Classic Car Mart

Classic Car Mart February 2021

Classic Car Mart is the UK’s best selling cars for sale magazine. Whether you’re looking for a project or something to enjoy at weekends, there’s a classic car for you in our busy classified section, boasting 1000s of classic cars and parts for sale. The publication is packed with entertaining and informative features. Aside from the latest news, products, auctions round-up, maintenance advice and show reports, Classic Car Mart also boasts buying guides, road tests, a sprinkling of archive material and nostalgia plus loads of essential advice to buying and running your next classic car. The magazine is well established, using experienced and knowledgeable motoring writers, and continues to be ‘the bible’ for classic car ownership. Covering a wide variety of popular British classics, Classic Car Mart regularly features iconic makes such as Jaguar, Daimler, Triumph, MG, Morris, Austin, TVR, Lotus and many more; ranging from £500 projects to £30,000 dream cars. And for the real aspirational classics, the Prestige sections features dream cars from luxury marques such as Aston Martin, Ferrari, Bentley, Rolls-Royce and Mercedes.

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Pays:
United Kingdom
Langue:
English
Éditeur:
Kelsey Publishing Group
Fréquence:
Monthly
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13 Numéros

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2 min
auction news

EAMA, ONLINE, DECEMBER 5 One advantage of moving sales online is that potential buyers aren’t put off by the winter weather and so it proved for EAMA’s latest sale, with brisk bidding for the eclectic catalogue of bikes and cars. A particular highlight for most of us on CCM was a Cadillac rarity – a 2001 Seville with 4.6-litre V8 and right-hand drive which was hammered away for a provisional £1600. Meanwhile, Mini lover Jeff was more interested in the Mini Clubman which sold for £5500 and MGF-owning Aaron was impressed by the £3800 made by an early N-plated example. Everyone was intrigued by the tidy-looking Mercedes 420SL which was more affordable than usual thanks to Cat C status, selling for £11,000. Star performer of the day was an example of the first M-badged…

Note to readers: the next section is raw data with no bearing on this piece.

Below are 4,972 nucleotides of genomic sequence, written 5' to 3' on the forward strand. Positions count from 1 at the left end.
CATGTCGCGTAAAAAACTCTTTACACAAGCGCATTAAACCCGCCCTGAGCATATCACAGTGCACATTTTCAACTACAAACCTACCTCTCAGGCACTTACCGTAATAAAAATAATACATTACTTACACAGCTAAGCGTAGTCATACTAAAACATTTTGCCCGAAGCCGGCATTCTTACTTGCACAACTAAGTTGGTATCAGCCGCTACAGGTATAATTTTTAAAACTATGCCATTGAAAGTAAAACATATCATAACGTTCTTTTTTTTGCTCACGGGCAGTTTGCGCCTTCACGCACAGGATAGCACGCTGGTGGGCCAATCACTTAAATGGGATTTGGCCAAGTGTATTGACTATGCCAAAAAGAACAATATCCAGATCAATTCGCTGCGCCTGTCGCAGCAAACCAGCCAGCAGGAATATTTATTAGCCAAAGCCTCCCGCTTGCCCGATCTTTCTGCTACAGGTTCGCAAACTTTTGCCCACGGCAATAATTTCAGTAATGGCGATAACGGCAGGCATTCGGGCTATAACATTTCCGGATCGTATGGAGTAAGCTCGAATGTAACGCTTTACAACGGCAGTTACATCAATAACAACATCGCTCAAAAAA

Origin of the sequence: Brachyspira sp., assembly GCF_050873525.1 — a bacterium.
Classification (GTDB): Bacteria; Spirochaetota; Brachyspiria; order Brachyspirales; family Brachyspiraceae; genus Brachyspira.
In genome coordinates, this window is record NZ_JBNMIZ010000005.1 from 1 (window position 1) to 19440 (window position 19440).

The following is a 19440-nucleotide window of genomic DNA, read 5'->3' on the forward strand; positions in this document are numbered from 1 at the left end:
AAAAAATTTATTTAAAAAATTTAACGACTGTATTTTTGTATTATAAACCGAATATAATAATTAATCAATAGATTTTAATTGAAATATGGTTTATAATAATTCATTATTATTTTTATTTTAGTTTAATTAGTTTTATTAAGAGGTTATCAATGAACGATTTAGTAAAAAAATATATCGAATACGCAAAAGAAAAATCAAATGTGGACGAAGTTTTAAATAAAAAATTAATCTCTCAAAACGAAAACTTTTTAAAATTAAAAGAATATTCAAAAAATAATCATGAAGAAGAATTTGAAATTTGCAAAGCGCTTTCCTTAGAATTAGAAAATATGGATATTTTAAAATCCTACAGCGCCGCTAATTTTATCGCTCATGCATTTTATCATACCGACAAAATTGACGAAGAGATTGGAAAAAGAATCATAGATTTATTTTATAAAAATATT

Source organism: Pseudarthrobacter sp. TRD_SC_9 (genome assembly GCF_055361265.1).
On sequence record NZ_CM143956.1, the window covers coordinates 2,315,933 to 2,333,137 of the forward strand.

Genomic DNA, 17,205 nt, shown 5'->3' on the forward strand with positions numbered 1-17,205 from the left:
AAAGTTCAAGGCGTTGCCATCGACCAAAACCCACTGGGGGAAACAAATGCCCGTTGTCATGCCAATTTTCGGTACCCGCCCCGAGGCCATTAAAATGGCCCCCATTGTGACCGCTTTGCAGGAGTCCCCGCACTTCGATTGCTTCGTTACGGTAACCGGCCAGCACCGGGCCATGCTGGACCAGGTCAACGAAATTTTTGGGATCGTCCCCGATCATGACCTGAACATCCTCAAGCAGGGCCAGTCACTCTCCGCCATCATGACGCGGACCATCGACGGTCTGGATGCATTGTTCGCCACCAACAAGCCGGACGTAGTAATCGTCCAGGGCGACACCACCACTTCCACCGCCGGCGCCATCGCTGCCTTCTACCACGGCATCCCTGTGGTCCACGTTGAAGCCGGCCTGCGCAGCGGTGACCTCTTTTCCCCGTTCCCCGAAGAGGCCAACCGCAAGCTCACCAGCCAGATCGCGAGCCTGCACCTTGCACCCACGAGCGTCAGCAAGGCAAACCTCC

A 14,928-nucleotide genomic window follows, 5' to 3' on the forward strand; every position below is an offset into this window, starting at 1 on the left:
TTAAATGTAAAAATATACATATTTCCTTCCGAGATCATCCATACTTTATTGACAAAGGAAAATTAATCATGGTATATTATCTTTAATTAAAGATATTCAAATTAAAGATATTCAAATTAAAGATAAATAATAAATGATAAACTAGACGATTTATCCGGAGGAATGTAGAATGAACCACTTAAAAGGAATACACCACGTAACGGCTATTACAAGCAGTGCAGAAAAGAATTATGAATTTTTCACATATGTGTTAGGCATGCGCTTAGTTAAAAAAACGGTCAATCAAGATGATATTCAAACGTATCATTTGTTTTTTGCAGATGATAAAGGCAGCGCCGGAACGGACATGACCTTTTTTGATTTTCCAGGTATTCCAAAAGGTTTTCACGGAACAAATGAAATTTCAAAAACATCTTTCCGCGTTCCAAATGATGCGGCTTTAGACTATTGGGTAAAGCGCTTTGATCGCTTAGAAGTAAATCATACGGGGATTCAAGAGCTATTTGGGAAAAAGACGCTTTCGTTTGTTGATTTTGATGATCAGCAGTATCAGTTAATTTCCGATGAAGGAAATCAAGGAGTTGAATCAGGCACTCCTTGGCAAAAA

1 min
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11 min
database rover 75 1998-2005

The Rover 75 is a car which divides opinion. Was it the ultimate expression of the Cool Britannia theme which dominated 1990s fashion by harking back to the 1960s? Was it an overhyped Mondeo alternative with a bit of fake grandeur? But whether you love or hate it, there’s no escaping the fact that it was Britain’s final mass-production saloon engineered by a British manufacturer. It also represented a move away from the Honda tie-up which had come to define Rover in the 1990s. Furthermore, it was a model which proved the mainstay of its maker until bankruptcy forced its closure. And then it continued in several forms in the far East, becoming the Rover 750 and MG 7 ranges, and subsequently underpinning the MG6. The only model truly conceived under BMW…

8 min
the five-second rule

BMW E46 M3 BMW’s M3 has suffered something of an identity crisis over the years, kicking off as a rough-and-ready road racer in its initial homologation-special appearance as the E30 and then morphing into more of a subtly muscled executive car when it acquired six-pot power in E36 guise. With the launch of the third generation based on the E46 3-Series in 2001, the M3 reverted to type and although it retained a six-cylinder engine it regained something of the frantic nature of the original. With the subtle executive express duties left to the bigger M5, the M3 gained the signature M Power quad exhausts, staggered 18-inch rims and a development of the 3.2-litre S54 engine as used in the ‘Evolution’ model of the E36. Producing 343bhp at a heady 7900rpm, the engine…

2 min
“next slide please”

Such are the traditions of the printing industry that the first issue of any regular publication you read in the new year will generally have been put together right at the tail end of the previous one and so it is here. So although I’m writing this at the height of the pre-Christmas rush I’ll spare you yet another column looking back on the year nobody wanted and instead try to look forward to better times in the coming months. At which point I should point out that I am in no way qualified in any useful medical or epidemiological capacity but one thing I do feel qualified to comment on is the spirit of those who enjoy tinkering with old cars. And just as society in general has adapted to cope…

12 min
making a splash

Celebrity excess is nothing new, and time has documented the trend well. From trashed hotel rooms to somewhat baser vices, the glitterati has an eye for a perceived good time and one which has often attracted the eyes of the paparazzi. Their cars are no different – it was rare to see a Hillman Minx disgorging a lead actor at Pinewood, or a low-spec Dodge in Hollywood – and Motown never went crazy for the delights of a Nash Metropolitan. But it’s not all Rolls-Royces in swimming pools, however tempting that idea might be – and however true or untrue the original rumour. And while the E-Type required considerably less cash, even it wasn’t the most attainable car of choice for those in the limelight. Some of society’s sweethearts drove classics…